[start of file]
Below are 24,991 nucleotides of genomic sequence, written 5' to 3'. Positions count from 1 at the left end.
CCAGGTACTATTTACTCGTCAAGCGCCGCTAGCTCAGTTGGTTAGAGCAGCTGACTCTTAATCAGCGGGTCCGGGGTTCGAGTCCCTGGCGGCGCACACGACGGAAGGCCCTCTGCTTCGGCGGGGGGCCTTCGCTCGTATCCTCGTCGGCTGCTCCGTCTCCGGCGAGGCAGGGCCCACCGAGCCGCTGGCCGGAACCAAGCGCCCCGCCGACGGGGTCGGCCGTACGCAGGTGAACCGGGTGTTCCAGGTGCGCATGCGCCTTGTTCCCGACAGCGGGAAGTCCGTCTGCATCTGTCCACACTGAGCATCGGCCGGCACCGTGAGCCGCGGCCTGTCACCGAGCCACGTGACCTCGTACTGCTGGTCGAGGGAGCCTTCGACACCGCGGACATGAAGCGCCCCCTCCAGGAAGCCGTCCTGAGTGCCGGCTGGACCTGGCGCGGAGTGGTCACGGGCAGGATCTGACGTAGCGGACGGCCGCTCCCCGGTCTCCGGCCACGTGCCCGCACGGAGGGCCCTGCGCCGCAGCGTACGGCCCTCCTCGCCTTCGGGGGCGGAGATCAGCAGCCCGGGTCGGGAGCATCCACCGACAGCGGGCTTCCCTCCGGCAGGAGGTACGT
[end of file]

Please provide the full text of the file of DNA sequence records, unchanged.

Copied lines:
Below are 24,991 nucleotides of genomic sequence, written 5' to 3'. Positions count from 1 at the left end.
CCAGGTACTATTTACTCGTCAAGCGCCGCTAGCTCAGTTGGTTAGAGCAGCTGACTCTTAATCAGCGGGTCCGGGGTTCGAGTCCCTGGCGGCGCACACGACGGAAGGCCCTCTGCTTCGGCGGGGGGCCTTCGCTCGTATCCTCGTCGGCTGCTCCGTCTCCGGCGAGGCAGGGCCCACCGAGCCGCTGGCCGGAACCAAGCGCCCCGCCGACGGGGTCGGCCGTACGCAGGTGAACCGGGTGTTCCAGGTGCGCATGCGCCTTGTTCCCGACAGCGGGAAGTCCGTCTGCATCTGTCCACACTGAGCATCGGCCGGCACCGTGAGCCGCGGCCTGTCACCGAGCCACGTGACCTCGTACTGCTGGTCGAGGGAGCCTTCGACACCGCGGACATGAAGCGCCCCCTCCAGGAAGCCGTCCTGAGTGCCGGCTGGACCTGGCGCGGAGTGGTCACGGGCAGGATCTGACGTAGCGGACGGCCGCTCCCCGGTCTCCGGCCACGTGCCCGCACGGAGGGCCCTGCGCCGCAGCGTACGGCCCTCCTCGCCTTCGGGGGCGGAGATCAGCAGCCCGGGTCGGGAGCATCCACCGACAGCGGGCTTCCCTCCGGCAGGAGGTACGT